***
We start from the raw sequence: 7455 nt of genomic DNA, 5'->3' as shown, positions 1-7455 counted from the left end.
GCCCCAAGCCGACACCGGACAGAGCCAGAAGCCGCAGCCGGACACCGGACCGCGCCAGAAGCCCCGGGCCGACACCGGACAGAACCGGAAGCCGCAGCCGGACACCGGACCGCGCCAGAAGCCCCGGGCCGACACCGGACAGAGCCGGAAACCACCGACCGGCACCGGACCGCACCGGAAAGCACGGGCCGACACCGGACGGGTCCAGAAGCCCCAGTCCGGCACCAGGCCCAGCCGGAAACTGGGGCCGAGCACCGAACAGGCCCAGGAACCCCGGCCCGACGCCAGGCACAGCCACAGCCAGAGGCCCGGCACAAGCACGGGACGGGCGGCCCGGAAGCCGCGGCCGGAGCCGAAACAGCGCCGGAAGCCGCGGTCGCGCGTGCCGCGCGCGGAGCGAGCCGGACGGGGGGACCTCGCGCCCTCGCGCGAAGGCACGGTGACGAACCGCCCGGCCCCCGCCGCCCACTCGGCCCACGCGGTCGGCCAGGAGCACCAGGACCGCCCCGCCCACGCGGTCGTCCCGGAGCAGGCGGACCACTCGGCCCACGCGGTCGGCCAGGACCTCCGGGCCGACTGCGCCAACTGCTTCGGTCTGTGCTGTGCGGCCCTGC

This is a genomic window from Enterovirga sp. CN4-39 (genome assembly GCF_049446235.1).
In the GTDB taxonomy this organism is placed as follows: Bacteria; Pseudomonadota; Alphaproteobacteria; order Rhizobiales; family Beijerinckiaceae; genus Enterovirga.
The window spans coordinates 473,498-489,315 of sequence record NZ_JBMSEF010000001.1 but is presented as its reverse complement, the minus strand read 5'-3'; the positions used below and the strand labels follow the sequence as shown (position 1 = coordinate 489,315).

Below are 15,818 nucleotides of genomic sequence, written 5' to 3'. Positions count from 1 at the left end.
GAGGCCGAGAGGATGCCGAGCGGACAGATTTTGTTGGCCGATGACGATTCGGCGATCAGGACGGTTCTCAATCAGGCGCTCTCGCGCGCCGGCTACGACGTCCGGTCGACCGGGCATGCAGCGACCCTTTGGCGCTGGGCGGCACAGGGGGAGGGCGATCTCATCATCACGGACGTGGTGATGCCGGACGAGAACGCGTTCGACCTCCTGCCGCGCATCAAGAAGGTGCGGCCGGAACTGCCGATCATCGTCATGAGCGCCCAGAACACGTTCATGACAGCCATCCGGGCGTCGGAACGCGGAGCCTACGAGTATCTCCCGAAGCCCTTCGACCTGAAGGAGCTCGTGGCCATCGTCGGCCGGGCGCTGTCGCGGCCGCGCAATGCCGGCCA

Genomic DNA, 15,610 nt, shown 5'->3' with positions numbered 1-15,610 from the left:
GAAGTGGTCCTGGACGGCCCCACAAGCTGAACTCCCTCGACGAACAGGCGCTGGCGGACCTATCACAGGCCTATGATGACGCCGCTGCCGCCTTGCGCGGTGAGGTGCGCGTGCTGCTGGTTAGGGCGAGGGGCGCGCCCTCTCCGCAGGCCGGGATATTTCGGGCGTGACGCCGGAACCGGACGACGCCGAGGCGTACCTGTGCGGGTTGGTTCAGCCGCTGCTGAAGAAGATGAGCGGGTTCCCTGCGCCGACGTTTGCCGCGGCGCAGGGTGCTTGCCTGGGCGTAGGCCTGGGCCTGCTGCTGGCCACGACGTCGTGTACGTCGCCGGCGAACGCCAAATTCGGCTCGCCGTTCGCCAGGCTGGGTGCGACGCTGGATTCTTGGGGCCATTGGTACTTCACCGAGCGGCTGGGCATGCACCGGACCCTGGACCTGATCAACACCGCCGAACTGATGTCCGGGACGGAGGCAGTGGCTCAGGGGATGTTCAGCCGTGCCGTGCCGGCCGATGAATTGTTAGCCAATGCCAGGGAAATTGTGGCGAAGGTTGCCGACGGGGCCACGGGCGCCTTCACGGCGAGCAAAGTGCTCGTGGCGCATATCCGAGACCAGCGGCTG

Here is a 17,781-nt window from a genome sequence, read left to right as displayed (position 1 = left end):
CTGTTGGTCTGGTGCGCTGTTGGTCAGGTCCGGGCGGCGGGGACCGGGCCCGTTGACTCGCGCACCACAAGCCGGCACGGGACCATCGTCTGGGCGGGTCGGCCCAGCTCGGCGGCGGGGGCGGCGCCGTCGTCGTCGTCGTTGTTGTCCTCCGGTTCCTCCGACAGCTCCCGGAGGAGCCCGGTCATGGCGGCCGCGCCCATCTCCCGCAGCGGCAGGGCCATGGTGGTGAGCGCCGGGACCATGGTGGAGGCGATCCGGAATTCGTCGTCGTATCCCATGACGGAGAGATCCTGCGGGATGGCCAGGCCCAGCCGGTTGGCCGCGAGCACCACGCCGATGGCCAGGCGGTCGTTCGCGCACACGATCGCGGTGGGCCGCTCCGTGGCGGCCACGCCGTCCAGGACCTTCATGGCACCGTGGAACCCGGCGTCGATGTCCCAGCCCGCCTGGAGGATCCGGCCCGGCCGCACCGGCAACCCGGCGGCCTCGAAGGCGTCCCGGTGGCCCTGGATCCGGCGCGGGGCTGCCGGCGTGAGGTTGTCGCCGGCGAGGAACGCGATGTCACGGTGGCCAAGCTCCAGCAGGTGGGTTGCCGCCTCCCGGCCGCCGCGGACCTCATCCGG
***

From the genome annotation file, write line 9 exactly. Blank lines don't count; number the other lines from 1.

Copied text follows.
GAAGTGGTCCTGGACGGCCCCACAAGCTGAACTCCCTCGACGAACAGGCGCTGGCGGACCTATCACAGGCCTATGATGACGCCGCTGCCGCCTTGCGCGGTGAGGTGCGCGTGCTGCTGGTTAGGGCGAGGGGCGCGCCCTCTCCGCAGGCCGGGATATTTCGGGCGTGACGCCGGAACCGGACGACGCCGAGGCGTACCTGTGCGGGTTGGTTCAGCCGCTGCTGAAGAAGATGAGCGGGTTCCCTGCGCCGACGTTTGCCGCGGCGCAGGGTGCTTGCCTGGGCGTAGGCCTGGGCCTGCTGCTGGCCACGACGTCGTGTACGTCGCCGGCGAACGCCAAATTCGGCTCGCCGTTCGCCAGGCTGGGTGCGACGCTGGATTCTTGGGGCCATTGGTACTTCACCGAGCGGCTGGGCATGCACCGGACCCTGGACCTGATCAACACCGCCGAACTGATGTCCGGGACGGAGGCAGTGGCTCAGGGGATGTTCAGCCGTGCCGTGCCGGCCGATGAATTGTTAGCCAATGCCAGGGAAATTGTGGCGAAGGTTGCCGACGGGGCCACGGGCGCCTTCACGGCGAGCAAAGTGCTCGTGGCGCATATCCGAGACCAGCGGCTG